No, but I am thinking you think I should… That, began her real lesson, the one not on the
Official Curriculum, but the Taught Curriculum”, her curriculum. She was carefully plotting what would become my Learned Curriculum”. She was aware of what Larry Cuban, our nation's Seminal voice on Curriculum meant about what students really learn. Like Dr. Cuban, she knew that official curriculum doesn't translate into what students actually learn.

I ate lunch with her for a week. I would learn  about Dr. King, Marcus Garvey, and James Weldon Johnson. We would study
 how "Lift Every Voice"…became a Black Nation Anthem…She said to me Jess, in my's really a national anthem for all Americans… She was beyond any doubt a gifted educator.

I have heard people say…what is taught is not always learned, and what is learned is not always taught... Mrs. Stanfield
s lessons were often not on the Official Curriculum,” but you can rest assured her taught lessons were always the lessons her students learned. She would turn that National Black Anthem into an Anthem for all Just people. Justice was always in between the lines of her lessons.

So, teachers remember that the lines between what is taught and learned can only liberate learners if we teachers understand that “Official Curriculum” has no real power over the students we teach. The true teacher teaches outside those official cookie cutter standards.

Be bigger, be bolder, be like Mrs. Stanfield, and feed your students the heroes that lift every voice.  If the taught curriculum does not lift every voice? Then, it will not inspire, will not liberate, and it will be forgotten before the 3:00 School bell rings.

Lately, I have started saying I am an Old School Teacher aloud to people. I am an Old School Teacher, because I was schooled by Old School Teachers. I owe much those Old School Teachers who graced my life. 

Here’s to every Old School Teacher seeking to liberate and lift young minds.
Here's to my Old School Teacher, that 
Phenomenal Woman, the amazing Mrs. Stanfield. I remember every lesson you taught. I remember James Weldon Johnson…. 

“Lift every voice and sing
Till earth and heaven ring,
Ring with the harmonies of Liberty;
Let our rejoicing rise
High as the listening skies,
Let it resound loud as the rolling sea.
Sing a song full of the faith that the dark past has taught us,
Sing a song full of the hope that the present has brought us.
Facing the rising sun of our new day begun,
Let us march on till victory is won.” ~James Weldon Johnson 

Let every teacher in the land, lift every voice,
Jesse The Walking Man Turner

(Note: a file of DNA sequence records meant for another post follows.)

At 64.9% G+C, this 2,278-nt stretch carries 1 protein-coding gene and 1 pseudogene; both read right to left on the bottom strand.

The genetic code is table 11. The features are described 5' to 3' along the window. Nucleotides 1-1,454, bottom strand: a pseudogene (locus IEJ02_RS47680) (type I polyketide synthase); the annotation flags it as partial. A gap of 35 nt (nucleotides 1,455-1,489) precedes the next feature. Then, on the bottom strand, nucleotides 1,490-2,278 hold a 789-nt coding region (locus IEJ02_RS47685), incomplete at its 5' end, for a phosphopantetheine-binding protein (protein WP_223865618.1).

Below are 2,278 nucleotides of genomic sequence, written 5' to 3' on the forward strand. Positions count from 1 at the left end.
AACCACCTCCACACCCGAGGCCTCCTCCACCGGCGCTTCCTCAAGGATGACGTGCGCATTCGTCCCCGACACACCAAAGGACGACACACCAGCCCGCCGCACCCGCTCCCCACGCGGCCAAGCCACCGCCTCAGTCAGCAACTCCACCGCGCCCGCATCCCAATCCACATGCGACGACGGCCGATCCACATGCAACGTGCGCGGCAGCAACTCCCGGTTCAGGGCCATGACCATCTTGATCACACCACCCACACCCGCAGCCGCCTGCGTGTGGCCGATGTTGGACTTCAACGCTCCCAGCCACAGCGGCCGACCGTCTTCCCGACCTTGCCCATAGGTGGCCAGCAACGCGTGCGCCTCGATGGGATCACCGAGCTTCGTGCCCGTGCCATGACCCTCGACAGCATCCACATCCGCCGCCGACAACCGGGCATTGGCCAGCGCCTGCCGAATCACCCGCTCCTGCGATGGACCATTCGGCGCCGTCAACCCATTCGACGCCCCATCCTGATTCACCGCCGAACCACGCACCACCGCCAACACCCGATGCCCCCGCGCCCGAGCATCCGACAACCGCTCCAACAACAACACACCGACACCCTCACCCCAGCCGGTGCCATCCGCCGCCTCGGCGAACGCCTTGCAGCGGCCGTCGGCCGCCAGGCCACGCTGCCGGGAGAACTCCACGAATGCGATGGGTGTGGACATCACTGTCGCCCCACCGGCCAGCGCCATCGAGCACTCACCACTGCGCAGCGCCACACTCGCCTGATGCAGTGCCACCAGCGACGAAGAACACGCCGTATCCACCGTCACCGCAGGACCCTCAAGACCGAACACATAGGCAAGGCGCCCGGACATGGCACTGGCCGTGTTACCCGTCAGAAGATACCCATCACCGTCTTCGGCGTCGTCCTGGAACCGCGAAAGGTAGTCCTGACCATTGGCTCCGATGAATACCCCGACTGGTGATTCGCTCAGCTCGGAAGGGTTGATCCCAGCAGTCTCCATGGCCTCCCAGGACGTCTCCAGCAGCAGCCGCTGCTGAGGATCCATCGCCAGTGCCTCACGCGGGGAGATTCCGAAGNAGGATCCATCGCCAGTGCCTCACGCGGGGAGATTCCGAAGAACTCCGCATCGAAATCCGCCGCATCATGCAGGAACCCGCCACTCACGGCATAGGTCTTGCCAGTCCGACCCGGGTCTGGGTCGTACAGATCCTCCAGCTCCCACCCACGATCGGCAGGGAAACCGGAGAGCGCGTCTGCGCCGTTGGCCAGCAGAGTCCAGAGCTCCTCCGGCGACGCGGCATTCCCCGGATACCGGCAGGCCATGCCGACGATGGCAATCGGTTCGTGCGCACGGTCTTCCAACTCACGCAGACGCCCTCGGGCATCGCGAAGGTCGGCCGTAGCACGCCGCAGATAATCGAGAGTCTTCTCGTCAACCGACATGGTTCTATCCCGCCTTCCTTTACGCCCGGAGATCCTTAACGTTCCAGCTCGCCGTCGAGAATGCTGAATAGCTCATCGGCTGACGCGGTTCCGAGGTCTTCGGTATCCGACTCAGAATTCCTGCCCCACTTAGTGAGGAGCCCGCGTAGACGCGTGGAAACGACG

If you would like to know more about James Weldon Johnson, a good place to start is  

If you like to listen to the song that inspired me on my walk over the Avon Mountain this was the cover of James Weldon Johnson song... "Lift Every Voice and Sing"
by the "Committedsings" 

Thursday, August 9, 2018

The fruit may fall further from the tree than one thinks

 I am an old school Civil Rights activist. I was my grandfather's tag along marcher in 63 at the age of eight. 

My father was a hater, a racist, an alcoholic who hated everyone and everything. We heard the N word every night in our apartment. Heard Faggot, whoa, bitches, wetbacks, and even the cursing of God. My mother did her best to say pay him no mind. She prayed every night I would be different, and God sent us my father's father. 

My father's father, my grandfather answered her prayers in the only way he knew example. 
He challenged his racist son every day. He modeled love, humanity, and hope in his every step. 
My grandmother and mother would support his taking me...his namesake 8-year-old grandson to Dr. King's March On Washington. 
He never talked to me like an eight-year-old, he spoke to me as if I was his equal, a fully-grown man, he spoke to the man he hoped I would become. I chose early on to follow his words, and reject the hate coming from my father. I imagine many young White Children live in homes where racism lives, but where love can creep in. Everyone needs a humanity first hero, he is my humanity hero, everyone needs someone to talk to them not as a child, but as the person that they might become. 

Maybe my grandfather saw in me the chance to make right the conversations he should have had with his son? I'm not sure, but I was blessed to grow up with his voice of hope, love, justice, and humanity. 
I remember him explaining to me as a young man about Dr. King's 4 stages to determine between just and unjust laws. 
Here they are to the best of my memory: Four basic stages: 
1. Collection of the facts to determine whether injustices exist; 
2. Negotiation; 
3. Self-purification; and 
4. Direct nonviolent action against unjust law” 
I was old school educated, old school talked to, old school raised...
My grandfather said fathers don't choose for their sons, sons choose for themselves. My hope is young Jess you choose justice, love, peace, humanity. 

I choose that old man's old school Civil Rights stance every waking morning.
I stand my teacher-hood, my husband-hood, my brother-hood, my father-hood upon this rock of justice for all, 
I reject hate,
I reject us against them,
I reject any notion that America can be great without justice for all.

If I should die this night before this day ends, know I shall have no regrets and no fears. 
For, I have sided with love, and when all is said and done... In the next life, I shall again walk with that old man who taught me well, who fortified me well, and who left me a greater legacy of love bigger than hate.
Yes, I'm old school, and old I shall remain until that great uniting in the sky.
Jesse The Walking Man Turner

If you like to listen to the tune I listen to on my walk up Monadknock Mountain this morning it's "Ain't No Grave" cover by Jamie Wilson.